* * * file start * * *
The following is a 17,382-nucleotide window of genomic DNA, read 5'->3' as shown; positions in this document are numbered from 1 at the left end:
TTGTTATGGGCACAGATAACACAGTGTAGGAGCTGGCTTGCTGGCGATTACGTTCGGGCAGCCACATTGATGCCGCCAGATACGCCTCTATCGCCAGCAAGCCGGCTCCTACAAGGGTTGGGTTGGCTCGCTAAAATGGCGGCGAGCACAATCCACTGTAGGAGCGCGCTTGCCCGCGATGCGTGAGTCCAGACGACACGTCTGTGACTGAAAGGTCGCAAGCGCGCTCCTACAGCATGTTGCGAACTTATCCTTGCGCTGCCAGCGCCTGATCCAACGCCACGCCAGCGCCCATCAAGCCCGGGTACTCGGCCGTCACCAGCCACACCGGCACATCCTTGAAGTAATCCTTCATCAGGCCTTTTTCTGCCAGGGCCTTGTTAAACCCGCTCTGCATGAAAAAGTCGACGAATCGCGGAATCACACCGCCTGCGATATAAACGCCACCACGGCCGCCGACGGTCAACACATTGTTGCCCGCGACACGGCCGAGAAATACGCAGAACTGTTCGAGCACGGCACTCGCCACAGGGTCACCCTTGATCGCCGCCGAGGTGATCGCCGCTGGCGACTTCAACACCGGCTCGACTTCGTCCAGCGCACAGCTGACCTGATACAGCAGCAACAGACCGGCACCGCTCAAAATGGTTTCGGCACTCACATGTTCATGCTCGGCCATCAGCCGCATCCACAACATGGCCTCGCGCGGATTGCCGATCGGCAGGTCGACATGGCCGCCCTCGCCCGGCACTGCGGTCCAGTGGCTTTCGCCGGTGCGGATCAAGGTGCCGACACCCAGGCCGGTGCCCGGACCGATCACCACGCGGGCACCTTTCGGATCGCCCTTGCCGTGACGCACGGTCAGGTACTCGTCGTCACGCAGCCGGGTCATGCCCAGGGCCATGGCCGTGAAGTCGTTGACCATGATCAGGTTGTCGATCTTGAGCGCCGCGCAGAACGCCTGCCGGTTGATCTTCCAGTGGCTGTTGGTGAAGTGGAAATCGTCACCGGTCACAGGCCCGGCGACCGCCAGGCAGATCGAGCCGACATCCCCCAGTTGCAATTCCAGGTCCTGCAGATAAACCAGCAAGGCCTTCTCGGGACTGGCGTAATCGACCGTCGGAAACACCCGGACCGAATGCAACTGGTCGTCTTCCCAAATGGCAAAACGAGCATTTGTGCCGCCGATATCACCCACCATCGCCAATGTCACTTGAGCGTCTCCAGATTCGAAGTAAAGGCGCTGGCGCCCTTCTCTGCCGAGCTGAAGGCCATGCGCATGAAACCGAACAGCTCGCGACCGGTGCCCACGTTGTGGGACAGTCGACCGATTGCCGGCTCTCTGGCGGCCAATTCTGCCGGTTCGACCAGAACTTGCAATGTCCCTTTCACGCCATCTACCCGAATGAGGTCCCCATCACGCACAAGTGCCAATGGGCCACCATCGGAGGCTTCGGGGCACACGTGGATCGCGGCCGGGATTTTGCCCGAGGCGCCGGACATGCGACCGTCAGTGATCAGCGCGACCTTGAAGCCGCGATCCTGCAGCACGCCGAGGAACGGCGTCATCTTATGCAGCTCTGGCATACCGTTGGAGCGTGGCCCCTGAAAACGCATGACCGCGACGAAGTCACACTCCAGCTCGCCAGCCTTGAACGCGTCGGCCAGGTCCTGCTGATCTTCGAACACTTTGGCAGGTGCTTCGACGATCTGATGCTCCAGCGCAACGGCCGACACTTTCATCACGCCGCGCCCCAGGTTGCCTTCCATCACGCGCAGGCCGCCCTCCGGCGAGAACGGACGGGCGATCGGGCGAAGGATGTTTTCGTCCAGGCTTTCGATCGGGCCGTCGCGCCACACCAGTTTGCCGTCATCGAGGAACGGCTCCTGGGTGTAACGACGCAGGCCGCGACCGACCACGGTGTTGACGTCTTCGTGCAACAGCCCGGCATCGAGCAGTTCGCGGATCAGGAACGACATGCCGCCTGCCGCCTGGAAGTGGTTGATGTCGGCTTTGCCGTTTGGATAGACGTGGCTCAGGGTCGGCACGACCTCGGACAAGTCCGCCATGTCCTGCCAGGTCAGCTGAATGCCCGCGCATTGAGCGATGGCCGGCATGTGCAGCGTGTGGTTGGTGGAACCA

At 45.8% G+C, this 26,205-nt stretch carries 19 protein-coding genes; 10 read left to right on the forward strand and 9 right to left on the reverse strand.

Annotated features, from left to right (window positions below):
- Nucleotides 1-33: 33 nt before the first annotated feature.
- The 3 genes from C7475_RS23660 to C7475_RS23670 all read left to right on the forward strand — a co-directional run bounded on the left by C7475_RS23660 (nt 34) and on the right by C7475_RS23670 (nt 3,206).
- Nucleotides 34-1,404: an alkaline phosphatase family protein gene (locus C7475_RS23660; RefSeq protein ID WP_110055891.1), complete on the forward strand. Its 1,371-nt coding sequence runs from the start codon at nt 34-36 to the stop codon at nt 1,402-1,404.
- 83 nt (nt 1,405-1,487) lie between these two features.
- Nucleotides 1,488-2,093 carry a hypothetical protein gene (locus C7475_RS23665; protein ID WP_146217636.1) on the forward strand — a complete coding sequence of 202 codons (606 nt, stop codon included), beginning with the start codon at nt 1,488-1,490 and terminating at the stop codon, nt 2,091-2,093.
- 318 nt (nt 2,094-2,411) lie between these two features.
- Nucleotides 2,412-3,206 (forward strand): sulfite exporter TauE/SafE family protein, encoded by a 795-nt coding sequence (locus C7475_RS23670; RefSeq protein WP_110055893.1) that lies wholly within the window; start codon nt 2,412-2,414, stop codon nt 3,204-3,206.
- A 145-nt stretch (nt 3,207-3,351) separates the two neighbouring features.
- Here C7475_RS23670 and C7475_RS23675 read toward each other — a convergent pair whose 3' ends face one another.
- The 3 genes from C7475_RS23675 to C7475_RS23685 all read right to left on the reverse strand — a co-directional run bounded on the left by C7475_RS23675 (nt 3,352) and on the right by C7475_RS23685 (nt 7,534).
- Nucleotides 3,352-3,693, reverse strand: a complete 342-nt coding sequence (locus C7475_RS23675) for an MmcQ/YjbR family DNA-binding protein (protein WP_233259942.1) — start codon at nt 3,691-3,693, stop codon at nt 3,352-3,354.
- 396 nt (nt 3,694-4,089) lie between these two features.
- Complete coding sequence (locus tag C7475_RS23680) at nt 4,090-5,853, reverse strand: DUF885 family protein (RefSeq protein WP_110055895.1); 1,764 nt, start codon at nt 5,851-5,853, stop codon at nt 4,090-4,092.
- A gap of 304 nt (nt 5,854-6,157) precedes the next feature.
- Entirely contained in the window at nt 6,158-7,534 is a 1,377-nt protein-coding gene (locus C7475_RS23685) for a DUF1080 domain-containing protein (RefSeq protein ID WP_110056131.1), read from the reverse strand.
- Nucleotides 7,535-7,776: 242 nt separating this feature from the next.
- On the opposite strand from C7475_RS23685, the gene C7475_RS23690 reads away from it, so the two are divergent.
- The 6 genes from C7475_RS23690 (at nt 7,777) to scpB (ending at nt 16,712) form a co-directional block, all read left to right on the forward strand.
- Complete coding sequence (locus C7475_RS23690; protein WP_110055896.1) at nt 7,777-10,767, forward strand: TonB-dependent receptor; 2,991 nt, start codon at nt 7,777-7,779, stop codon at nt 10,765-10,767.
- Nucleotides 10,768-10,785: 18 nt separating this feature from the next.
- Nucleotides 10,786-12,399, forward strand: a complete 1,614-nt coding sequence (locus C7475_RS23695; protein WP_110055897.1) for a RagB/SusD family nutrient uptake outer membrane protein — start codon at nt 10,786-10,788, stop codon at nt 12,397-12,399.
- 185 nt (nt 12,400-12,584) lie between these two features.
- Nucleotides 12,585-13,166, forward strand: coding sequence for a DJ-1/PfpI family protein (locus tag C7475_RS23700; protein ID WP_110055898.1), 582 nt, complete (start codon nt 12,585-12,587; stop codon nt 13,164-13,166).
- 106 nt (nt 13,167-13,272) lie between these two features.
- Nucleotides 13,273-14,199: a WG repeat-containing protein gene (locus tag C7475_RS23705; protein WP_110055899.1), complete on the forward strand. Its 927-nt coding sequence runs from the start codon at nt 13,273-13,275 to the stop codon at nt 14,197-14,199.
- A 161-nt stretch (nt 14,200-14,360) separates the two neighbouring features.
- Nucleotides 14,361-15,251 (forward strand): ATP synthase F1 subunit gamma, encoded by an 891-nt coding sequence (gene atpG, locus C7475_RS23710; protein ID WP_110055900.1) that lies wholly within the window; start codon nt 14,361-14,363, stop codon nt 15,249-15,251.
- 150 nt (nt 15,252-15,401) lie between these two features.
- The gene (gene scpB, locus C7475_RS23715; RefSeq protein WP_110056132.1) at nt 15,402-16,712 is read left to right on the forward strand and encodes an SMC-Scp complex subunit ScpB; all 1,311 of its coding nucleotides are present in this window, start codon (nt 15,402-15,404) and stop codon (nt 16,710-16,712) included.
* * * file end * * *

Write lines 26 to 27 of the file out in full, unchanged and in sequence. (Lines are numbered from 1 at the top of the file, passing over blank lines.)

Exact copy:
- 185 nt (nt 12,400-12,584) lie between these two features.
- Nucleotides 12,585-13,166, forward strand: coding sequence for a DJ-1/PfpI family protein (locus tag C7475_RS23700; protein ID WP_110055898.1), 582 nt, complete (start codon nt 12,585-12,587; stop codon nt 13,164-13,166).